The Shelf Life Test: Halo 4

By: 12.19.12  •  6 Comments

New game heeby jeebies, hype and reviews right at launch unnecessarily make a big release’s worth black and white. What’s lost in the usual Metacritic rush is the fact that games need to settle just like music before you properly critique it. That’s why TSS’s gamer division take its time with reviews or, as some call it, get caught playing them instead of timely publishing our thoughts.

Halo 4 (Xbox 360) received the usual gobs of praise with an initial dash of backlash. Nonetheless, it’s evident Halo’s already not the same exact game it was at launch. So we’re going to try something new here and go over the game’s worth after it’s first month of availability. Why did we pick this seemingly arbitrary time frame?

Usually if a game cracks your rotation for a month straight there’s a good chance you’ll stay with it who knows how long: ultimately yielding a proper value for your money. Plus games usually spend the first month or so ironing kinks. That doesn’t they get a pass but, when a game changes for better or worse soon after launch, it ought to be reported. Sounds fair, right? Now let’s get started.

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Master Chief keeps kicking ass, sports occasional Indian tear

Halo 4 premieres with Master Chief awaking on board UNSC’s Forward Unto Dawn to stop an unanticipated Covenant heretics’ ambush on the ship. Chief eventually gets pulled into a gravity well onto Requiem: a mysterious planet also targeted by the Covenant. It’s there where an errand to investigate convincing yet boggled UNSC distress signal sets Chief up to free the Didact: a powerful Forerunnner and the game’s main antagonist. With respect to the story’s surprises, you essentially spend the rest of the game launching gradual steps to thwart The Didact, his personal Promethean army and his alliance with the Covenant.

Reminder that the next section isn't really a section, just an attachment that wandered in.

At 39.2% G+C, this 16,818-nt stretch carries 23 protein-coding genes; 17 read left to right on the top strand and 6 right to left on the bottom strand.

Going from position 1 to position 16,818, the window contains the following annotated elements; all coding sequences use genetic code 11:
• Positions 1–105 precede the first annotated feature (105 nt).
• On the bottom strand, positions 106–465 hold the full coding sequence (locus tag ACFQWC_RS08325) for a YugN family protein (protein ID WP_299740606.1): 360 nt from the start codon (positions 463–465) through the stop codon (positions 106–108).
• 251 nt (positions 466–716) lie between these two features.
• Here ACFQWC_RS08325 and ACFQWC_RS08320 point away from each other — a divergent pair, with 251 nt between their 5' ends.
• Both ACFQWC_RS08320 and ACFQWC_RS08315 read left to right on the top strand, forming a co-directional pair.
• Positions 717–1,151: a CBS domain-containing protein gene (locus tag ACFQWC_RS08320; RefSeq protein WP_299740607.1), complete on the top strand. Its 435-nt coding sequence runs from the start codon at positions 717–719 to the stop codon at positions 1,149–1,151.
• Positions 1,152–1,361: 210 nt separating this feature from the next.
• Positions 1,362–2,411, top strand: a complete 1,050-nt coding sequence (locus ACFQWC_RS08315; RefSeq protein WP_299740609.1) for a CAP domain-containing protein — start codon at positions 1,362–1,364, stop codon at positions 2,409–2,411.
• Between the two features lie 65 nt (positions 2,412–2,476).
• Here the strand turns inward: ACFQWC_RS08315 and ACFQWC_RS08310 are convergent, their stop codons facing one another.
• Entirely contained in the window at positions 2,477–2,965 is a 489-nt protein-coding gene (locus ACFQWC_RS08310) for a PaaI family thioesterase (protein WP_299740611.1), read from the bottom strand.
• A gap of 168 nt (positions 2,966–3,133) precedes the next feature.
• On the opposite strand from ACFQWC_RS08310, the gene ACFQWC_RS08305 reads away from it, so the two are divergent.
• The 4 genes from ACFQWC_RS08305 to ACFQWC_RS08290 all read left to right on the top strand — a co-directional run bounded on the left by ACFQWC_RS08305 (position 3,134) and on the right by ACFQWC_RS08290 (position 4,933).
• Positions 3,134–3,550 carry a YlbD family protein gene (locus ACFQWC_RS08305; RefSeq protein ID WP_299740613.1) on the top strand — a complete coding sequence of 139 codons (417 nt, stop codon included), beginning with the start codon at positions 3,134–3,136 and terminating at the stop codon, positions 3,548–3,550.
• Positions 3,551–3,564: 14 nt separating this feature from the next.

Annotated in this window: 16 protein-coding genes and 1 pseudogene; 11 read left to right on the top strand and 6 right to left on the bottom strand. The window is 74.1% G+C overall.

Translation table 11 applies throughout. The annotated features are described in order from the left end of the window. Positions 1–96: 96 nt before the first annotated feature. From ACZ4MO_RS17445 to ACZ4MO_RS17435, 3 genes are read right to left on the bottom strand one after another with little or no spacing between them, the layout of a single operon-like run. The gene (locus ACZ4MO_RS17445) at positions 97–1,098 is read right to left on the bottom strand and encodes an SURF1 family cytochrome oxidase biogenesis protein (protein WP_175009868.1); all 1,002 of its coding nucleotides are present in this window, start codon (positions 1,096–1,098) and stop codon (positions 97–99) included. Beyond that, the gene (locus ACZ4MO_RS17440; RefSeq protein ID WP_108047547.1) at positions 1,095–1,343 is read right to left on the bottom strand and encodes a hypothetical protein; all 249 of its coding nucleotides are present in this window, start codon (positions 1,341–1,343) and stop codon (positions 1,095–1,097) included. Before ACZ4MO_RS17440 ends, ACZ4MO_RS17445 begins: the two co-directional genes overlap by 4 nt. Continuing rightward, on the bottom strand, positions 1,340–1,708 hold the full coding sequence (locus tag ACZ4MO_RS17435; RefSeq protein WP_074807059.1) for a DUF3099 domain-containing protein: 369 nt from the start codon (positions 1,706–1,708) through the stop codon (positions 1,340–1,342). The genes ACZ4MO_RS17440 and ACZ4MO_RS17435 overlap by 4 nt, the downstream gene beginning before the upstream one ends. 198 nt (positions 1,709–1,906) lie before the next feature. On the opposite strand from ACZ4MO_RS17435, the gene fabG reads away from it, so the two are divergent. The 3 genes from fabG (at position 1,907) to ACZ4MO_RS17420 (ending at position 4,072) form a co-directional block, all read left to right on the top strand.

Throughout the roughly 5-8 hour campaign you’ll deal with personal turmoil as Cortana, Chief’s longtime AI buddy, begins to “die” due to passing her expected seven year AI cycle. Her senses gradually deteriorate into moments of insanity and doubt: intended to bring an exclusive feeling of despair between them. These instances attempt to humanize Chief despite his patented deadpan delivery and reputation as a 7 foot killing machine. Nevertheless, while the game’s more poignant scenes become predictable, they’re not misguided and finally give Halo’s main hero a more developed character and personality.

The campaign’s action starts out with good pace, flattens out somewhat then steps up a few notches by the games end. At the same time the story presents a hefty amount of information to you in a short time frame. You may miss plot points and other details as you progress between stages. Yet the context is far richer than most shooters using their story as a green light to shoot everything that moves.

The Halo faithful usually opts to complete the game on legendary. Thing is, Halo 4‘s legendary mode stands as one of the hardest travails in the series. The enemies sharper accuracy and boosted weapons are just the beginning of your eventual grind. Halo 4‘s checkpoints after death will regularly drop you at awkward, frustrating impasses against heightened opposition and few resources available to you. What’s worse is the enemies don’t engage any smarter than they do on heroic. They just take more shots to drop: artificially making the game harder. Such is especially true for Promethean knights who eat gobs of firepower, teleport away from danger or towards you for one hit melee kills.

It’s recommended to play on heroic and below if you don’t have pals to partake in up to 4 player co-op locally or online. Legendary is far too frustrating for most going solo and its challenge obstructs the storytelling by making the pace recede to a crawl. The campaign’s compelling with the right settings and even better in co-op. At the same time there’s not much reason to run the whole story back unless you’re driven by Easter eggs like Halo Waypoint terminals.

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